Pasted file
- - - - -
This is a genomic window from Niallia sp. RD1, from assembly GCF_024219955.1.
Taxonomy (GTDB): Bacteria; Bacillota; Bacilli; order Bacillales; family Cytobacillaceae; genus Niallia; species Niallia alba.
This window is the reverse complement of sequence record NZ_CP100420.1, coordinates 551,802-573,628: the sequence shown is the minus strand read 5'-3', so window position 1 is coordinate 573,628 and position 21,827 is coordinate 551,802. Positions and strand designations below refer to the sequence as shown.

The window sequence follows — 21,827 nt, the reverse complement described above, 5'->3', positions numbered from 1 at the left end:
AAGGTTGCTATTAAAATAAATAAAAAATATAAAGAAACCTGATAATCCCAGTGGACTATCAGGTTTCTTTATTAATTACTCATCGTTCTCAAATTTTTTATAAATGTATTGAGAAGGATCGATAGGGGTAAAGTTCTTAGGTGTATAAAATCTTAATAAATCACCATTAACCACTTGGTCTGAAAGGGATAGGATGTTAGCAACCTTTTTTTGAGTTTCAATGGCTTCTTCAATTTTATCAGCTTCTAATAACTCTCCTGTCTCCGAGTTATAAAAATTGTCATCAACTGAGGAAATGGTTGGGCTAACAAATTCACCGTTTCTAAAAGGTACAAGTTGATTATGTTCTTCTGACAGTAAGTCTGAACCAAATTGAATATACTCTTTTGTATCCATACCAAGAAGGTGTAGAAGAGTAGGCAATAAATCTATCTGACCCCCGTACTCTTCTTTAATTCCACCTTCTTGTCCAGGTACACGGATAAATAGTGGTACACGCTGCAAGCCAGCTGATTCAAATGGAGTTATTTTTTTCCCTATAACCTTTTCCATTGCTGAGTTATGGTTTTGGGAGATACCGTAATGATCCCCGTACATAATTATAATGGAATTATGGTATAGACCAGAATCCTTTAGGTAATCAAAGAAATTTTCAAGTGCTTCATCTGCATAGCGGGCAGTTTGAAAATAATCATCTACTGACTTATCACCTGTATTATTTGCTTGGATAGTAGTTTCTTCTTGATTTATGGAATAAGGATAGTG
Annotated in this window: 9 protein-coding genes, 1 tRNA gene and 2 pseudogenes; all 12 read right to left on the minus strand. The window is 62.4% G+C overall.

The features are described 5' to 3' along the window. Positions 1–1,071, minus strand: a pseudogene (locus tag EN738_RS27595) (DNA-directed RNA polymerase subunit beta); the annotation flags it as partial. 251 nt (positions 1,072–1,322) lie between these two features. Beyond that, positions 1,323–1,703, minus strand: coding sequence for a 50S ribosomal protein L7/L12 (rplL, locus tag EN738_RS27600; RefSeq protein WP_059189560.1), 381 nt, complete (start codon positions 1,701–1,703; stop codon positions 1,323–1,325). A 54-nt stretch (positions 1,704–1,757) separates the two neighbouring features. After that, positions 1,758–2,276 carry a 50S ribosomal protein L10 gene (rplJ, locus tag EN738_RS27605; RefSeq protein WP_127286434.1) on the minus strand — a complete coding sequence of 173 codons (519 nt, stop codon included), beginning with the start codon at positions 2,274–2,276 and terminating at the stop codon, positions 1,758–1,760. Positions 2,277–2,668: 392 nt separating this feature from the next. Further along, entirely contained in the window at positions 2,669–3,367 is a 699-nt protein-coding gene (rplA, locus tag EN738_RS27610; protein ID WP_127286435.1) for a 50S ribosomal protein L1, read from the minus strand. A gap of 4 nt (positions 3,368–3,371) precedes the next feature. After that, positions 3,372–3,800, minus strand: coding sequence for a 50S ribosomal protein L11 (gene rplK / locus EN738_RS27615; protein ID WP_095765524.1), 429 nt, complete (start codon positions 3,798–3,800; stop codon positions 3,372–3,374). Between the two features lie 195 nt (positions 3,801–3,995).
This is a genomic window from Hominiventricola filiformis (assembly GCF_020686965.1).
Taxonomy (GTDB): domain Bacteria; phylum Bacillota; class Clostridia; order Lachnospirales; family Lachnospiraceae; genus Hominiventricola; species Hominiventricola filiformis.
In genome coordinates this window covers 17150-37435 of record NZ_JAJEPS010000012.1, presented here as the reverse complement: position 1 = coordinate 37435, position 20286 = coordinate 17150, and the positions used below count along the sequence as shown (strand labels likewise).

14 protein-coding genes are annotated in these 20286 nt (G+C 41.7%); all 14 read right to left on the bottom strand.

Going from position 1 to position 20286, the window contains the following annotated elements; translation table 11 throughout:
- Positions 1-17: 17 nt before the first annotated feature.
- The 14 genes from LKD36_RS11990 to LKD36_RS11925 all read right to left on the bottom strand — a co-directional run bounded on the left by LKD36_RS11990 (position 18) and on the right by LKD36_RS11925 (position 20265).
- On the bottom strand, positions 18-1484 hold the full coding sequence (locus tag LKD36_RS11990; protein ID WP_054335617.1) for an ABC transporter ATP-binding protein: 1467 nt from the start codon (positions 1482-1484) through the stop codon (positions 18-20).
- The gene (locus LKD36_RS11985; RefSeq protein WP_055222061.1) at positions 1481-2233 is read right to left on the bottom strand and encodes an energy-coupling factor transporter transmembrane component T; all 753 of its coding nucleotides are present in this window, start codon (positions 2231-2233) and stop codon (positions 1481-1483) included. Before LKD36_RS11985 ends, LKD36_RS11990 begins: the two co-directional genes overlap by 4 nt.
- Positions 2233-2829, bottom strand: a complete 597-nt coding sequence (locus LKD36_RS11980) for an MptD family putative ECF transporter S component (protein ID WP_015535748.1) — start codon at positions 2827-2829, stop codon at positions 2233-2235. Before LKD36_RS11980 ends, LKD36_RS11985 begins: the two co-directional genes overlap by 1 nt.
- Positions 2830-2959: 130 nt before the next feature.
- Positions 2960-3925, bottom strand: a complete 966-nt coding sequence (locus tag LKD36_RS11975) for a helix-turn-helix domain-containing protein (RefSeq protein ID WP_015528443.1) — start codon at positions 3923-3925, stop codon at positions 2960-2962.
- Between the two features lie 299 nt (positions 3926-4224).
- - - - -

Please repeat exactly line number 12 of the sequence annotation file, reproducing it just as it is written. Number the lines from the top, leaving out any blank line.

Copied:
Going from position 1 to position 20286, the window contains the following annotated elements; translation table 11 throughout: